Farming: Beware hacking attacks on new farm technology

The uptake of computer technologies offers huge potential for agriculture, but those developing and manufacturing farm machinery are failing to take steps to make the equipment protected from hacker attacks.

Agritech at cyber risk
Agritech at cyber risk

The threat this poses to the supply of agriculture produce on farm businesses, farmers and national food security was highlighted in a scientific paper published this week

The researchers from Cambridge University said that the risks of both hacking and unintended consequences were underappreciated and poorly understood by the sector.

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And with Artificial intelligence (AI) and machine learning on the cusp of driving an agricultural revolution, the report published in Nature cautioned that the risks in this approach are currently being ignored.

With increasing computer automation of equipment and processes the research paper painted a worrying scenario.

“Imagine that all authority for tilling, planting, fertilising, monitoring and harvesting this field has been delegated to artificial intelligence: algorithms that control drip-irrigation systems, self-driving tractors and combine harvesters, clever enough to respond to the weather and the exact needs of the crop. Then imagine a hacker messes things up.”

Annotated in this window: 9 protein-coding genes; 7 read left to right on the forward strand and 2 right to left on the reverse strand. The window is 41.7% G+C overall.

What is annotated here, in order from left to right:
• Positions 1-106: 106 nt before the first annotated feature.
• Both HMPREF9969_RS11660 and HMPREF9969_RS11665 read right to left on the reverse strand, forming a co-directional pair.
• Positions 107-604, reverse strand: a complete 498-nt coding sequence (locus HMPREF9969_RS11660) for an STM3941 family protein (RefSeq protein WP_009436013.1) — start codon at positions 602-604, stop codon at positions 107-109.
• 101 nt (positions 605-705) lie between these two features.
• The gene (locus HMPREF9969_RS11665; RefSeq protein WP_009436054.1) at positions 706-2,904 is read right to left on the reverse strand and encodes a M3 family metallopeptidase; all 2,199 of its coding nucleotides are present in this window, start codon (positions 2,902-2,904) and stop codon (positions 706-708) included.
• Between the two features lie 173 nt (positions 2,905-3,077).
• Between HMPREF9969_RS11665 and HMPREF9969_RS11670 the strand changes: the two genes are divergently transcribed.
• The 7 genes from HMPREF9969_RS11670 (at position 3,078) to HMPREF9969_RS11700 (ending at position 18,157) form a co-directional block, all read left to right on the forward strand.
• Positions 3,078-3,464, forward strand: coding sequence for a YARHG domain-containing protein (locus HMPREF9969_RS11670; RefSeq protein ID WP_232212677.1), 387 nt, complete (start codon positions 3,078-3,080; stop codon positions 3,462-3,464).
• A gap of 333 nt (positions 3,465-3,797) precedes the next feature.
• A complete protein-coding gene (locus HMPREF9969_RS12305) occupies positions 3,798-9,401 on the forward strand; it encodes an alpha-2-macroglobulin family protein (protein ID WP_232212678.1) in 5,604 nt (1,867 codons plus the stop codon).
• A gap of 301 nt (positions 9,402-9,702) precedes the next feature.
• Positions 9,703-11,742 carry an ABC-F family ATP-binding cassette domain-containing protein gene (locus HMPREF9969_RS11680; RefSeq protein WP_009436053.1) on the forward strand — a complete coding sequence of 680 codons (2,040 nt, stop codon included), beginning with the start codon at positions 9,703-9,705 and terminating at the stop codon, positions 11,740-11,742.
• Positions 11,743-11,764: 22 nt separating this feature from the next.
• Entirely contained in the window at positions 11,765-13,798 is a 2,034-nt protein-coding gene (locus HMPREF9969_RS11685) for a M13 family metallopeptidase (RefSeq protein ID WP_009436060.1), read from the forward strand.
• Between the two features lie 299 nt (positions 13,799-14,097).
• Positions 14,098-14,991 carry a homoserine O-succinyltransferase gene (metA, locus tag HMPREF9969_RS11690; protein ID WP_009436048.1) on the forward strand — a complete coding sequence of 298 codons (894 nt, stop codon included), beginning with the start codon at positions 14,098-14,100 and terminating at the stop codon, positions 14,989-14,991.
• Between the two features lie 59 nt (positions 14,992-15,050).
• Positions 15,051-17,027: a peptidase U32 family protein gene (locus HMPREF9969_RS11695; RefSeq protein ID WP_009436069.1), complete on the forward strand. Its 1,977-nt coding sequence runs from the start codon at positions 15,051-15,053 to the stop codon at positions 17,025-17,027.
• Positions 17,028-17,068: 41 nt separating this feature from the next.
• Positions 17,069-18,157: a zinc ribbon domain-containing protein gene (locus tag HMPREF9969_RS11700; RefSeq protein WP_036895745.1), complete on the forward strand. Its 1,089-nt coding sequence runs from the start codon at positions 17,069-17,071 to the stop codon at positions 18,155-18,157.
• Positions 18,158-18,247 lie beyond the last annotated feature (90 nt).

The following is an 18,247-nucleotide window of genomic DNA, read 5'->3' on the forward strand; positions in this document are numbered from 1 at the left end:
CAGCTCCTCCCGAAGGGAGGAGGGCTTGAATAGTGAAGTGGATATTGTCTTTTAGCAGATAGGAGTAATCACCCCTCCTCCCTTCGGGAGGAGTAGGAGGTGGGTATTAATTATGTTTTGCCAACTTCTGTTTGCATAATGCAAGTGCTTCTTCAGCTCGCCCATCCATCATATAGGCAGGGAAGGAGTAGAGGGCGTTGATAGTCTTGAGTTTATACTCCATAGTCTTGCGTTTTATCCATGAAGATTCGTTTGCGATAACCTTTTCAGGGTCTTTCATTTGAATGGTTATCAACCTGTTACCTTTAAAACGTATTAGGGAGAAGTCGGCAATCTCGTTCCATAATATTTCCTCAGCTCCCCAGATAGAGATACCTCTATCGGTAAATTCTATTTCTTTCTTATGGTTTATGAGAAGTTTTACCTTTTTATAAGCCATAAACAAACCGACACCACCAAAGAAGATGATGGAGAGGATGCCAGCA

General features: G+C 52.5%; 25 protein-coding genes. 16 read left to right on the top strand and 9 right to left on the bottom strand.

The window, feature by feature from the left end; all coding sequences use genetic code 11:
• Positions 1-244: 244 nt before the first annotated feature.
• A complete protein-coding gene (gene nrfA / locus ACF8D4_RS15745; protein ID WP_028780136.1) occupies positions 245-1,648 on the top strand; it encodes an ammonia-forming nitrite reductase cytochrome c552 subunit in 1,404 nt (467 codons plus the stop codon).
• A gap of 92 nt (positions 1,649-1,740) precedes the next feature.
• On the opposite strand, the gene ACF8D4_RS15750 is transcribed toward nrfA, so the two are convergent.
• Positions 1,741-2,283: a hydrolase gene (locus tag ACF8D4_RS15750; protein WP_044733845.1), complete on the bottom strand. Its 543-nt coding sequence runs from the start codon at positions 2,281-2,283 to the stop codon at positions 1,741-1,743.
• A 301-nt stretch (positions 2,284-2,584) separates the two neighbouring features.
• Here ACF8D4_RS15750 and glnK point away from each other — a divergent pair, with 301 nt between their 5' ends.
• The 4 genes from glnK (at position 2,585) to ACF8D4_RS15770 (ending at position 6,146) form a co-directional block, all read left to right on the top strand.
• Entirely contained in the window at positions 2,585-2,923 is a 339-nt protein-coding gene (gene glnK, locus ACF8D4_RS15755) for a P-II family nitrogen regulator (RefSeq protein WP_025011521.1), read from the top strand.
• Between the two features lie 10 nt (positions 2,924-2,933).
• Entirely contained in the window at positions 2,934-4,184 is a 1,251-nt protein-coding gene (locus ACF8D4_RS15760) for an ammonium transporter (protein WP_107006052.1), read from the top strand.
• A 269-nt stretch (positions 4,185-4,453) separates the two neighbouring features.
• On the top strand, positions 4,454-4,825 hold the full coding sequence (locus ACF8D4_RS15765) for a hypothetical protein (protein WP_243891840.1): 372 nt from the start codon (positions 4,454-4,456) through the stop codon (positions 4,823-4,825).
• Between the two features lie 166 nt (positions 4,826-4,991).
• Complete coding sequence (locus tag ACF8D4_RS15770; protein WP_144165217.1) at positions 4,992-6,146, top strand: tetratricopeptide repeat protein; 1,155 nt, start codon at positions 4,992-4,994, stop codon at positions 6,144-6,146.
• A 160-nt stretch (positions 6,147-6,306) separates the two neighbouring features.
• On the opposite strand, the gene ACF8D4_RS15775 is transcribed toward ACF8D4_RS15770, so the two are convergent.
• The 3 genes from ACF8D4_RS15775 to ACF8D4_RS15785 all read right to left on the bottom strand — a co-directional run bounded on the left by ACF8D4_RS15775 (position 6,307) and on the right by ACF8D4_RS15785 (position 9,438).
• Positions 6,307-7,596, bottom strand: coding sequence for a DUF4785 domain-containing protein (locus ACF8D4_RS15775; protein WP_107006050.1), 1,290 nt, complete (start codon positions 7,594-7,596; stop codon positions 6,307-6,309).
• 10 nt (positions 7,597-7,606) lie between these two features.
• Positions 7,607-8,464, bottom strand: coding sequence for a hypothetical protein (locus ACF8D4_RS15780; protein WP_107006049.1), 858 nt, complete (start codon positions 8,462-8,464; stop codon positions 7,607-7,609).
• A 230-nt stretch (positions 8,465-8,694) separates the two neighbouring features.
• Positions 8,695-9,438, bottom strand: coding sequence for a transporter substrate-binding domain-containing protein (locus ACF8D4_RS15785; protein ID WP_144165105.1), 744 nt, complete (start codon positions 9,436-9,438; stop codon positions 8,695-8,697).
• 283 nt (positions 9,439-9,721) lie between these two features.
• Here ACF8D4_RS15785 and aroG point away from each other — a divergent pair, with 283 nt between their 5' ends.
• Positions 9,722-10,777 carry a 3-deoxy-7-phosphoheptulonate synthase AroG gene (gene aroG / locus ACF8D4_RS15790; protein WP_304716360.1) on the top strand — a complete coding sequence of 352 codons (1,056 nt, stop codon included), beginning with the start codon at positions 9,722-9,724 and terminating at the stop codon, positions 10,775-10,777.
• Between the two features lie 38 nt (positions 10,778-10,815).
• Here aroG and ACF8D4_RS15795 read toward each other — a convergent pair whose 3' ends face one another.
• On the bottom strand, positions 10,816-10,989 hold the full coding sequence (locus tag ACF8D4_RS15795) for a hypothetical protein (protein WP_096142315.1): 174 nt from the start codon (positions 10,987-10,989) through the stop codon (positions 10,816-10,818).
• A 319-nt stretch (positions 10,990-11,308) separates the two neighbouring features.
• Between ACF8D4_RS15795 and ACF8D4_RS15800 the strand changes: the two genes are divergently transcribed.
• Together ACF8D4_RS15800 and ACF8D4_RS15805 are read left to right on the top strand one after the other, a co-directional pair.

The new risk analysis said that the idea of intelligent machines running farms was no longer science fiction.

“Large companies are already pioneering the next generation of autonomous ag-bots and decision support systems that will replace humans in the field,” said lead researcher, Dr Asaf Tzachor in the University of Cambridge’s Centre for the Study of Existential Risk (CSER).

“But so far no-one seems to have asked the question ‘are there any risks associated with a rapid deployment of agricultural AI?’” he added.

He said that despite the huge promise AI offered for improving crop management and productivity, potential risks had to be addressed responsibly and new technologies properly tested to ensure they were safe and secure against accidental failures, unintended consequences, and cyber-attacks.

The paper raised the alarm about hackers potentially causing disruption to commercial farms using AI - by poisoning datasets or by shutting down sprayers, autonomous drones and robotic harvesters.

But the researchers also warned that even the best of intentions could deliver harmful unintended consequences. An AI system programmed only to deliver the best crop yield in the short term might ignore the environmental consequences, leading to overuse of fertilisers and soil erosion in the long term – an approach which could poison ecosystems or pollute the soil and waterways.

And expert AI farming systems that didn’t factor in the complexities of labour inputs would ignore and potentially sustain the exploitation of disadvantaged communities, warned Tzachor.

“AI is being hailed as the way to revolutionise agriculture. As we deploy this technology on a large scale, we should closely consider potential risks and aim to mitigate those early on in the technology design,”

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